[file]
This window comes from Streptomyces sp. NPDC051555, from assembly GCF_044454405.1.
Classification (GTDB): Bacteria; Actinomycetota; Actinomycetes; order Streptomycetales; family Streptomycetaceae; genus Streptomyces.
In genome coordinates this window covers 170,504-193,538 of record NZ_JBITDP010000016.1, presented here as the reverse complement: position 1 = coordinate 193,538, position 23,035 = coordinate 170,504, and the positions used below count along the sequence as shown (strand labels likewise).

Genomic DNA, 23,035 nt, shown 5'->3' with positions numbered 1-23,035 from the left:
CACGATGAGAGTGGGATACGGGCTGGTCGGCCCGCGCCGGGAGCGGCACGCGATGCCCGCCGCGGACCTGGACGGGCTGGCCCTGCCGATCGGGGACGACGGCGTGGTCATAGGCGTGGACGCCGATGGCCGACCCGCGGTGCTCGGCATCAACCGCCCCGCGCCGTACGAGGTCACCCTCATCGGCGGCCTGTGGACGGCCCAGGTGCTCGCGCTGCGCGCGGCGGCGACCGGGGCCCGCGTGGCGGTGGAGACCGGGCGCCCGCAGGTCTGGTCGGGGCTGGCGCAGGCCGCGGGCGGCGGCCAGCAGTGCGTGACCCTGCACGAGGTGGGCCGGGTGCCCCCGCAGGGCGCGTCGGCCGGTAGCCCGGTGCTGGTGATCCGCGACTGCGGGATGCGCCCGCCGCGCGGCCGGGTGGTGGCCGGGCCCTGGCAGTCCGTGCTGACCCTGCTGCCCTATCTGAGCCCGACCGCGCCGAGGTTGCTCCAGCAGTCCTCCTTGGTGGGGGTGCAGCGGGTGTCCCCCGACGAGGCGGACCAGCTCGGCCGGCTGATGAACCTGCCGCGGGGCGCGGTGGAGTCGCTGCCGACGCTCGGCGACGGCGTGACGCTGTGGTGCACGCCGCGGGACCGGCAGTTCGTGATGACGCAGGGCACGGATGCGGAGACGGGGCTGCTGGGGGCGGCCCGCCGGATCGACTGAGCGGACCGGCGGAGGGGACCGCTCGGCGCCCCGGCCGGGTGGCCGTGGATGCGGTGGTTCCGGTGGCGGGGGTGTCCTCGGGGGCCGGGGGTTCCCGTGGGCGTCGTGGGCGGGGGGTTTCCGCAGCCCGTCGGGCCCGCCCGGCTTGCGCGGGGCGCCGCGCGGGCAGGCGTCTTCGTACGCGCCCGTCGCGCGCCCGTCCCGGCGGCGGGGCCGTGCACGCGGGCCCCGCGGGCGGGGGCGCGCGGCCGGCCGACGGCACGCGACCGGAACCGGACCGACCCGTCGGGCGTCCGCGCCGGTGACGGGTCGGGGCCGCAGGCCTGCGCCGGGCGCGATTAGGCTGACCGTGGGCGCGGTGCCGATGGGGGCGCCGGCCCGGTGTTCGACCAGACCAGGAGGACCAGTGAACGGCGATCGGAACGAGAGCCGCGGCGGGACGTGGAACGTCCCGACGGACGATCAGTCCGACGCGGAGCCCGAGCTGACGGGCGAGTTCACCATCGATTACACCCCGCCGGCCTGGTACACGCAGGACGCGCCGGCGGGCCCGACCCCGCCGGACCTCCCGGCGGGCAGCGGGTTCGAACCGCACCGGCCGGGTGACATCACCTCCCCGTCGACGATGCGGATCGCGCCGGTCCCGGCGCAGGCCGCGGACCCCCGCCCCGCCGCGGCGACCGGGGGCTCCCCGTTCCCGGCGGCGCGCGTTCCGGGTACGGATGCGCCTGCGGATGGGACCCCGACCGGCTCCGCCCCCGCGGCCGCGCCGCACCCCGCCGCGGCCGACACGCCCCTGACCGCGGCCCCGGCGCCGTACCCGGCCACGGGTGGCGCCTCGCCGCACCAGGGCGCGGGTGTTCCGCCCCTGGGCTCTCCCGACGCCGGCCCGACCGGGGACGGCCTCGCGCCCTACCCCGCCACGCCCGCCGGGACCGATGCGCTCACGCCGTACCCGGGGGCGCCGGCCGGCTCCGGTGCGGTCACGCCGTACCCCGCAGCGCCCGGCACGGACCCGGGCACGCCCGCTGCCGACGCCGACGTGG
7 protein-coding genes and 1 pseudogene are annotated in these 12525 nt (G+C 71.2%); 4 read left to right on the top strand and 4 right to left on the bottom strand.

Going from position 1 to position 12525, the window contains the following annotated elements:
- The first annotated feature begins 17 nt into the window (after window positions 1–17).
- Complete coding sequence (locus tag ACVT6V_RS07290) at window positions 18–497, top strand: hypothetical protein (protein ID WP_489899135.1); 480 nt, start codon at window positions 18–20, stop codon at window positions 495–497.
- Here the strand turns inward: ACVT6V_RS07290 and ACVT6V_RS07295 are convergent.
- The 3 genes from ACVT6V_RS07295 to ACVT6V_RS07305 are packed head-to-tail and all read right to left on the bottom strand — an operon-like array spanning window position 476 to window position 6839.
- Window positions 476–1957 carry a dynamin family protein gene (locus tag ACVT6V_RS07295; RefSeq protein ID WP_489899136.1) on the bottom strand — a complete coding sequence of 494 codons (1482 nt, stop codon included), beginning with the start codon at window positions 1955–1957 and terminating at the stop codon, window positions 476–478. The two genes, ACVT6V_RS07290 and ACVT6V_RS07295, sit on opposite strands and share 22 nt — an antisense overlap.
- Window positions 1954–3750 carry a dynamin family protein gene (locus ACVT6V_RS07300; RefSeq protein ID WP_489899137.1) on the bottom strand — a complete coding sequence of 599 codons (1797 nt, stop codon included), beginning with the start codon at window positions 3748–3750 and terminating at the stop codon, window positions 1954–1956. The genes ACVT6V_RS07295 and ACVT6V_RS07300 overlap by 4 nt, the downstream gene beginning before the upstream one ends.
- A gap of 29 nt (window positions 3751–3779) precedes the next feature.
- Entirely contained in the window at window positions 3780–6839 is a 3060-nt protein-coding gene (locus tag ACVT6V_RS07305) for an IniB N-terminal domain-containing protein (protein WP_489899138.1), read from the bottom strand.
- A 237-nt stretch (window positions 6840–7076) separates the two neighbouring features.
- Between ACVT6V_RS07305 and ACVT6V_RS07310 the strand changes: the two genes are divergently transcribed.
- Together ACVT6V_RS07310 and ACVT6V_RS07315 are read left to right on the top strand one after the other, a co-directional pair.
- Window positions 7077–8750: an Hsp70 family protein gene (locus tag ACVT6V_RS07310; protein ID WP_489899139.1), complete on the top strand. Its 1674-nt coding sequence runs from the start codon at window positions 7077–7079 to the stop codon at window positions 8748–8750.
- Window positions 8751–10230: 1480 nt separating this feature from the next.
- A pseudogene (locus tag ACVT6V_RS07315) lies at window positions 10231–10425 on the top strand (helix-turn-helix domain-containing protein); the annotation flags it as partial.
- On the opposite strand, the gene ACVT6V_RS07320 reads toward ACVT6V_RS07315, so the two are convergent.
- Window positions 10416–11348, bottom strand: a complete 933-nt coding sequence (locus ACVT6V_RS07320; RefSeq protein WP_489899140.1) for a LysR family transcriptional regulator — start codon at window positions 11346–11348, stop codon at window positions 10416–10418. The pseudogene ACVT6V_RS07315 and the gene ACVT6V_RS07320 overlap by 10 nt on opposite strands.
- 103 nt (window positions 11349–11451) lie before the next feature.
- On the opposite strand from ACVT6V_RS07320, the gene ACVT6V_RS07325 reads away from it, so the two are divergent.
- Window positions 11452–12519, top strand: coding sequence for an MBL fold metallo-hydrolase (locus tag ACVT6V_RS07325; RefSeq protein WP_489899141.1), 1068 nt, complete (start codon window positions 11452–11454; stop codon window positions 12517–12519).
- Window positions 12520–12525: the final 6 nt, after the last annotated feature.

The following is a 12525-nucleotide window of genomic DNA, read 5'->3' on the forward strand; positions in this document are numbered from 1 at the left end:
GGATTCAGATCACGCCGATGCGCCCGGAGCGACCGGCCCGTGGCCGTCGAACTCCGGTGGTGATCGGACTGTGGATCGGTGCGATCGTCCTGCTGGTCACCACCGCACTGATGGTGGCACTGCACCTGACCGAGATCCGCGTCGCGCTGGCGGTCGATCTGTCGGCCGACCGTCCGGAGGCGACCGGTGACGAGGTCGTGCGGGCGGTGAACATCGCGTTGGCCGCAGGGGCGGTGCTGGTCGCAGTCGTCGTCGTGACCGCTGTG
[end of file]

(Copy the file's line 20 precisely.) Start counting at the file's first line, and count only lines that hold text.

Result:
- Window positions 8751–10230: 1480 nt separating this feature from the next.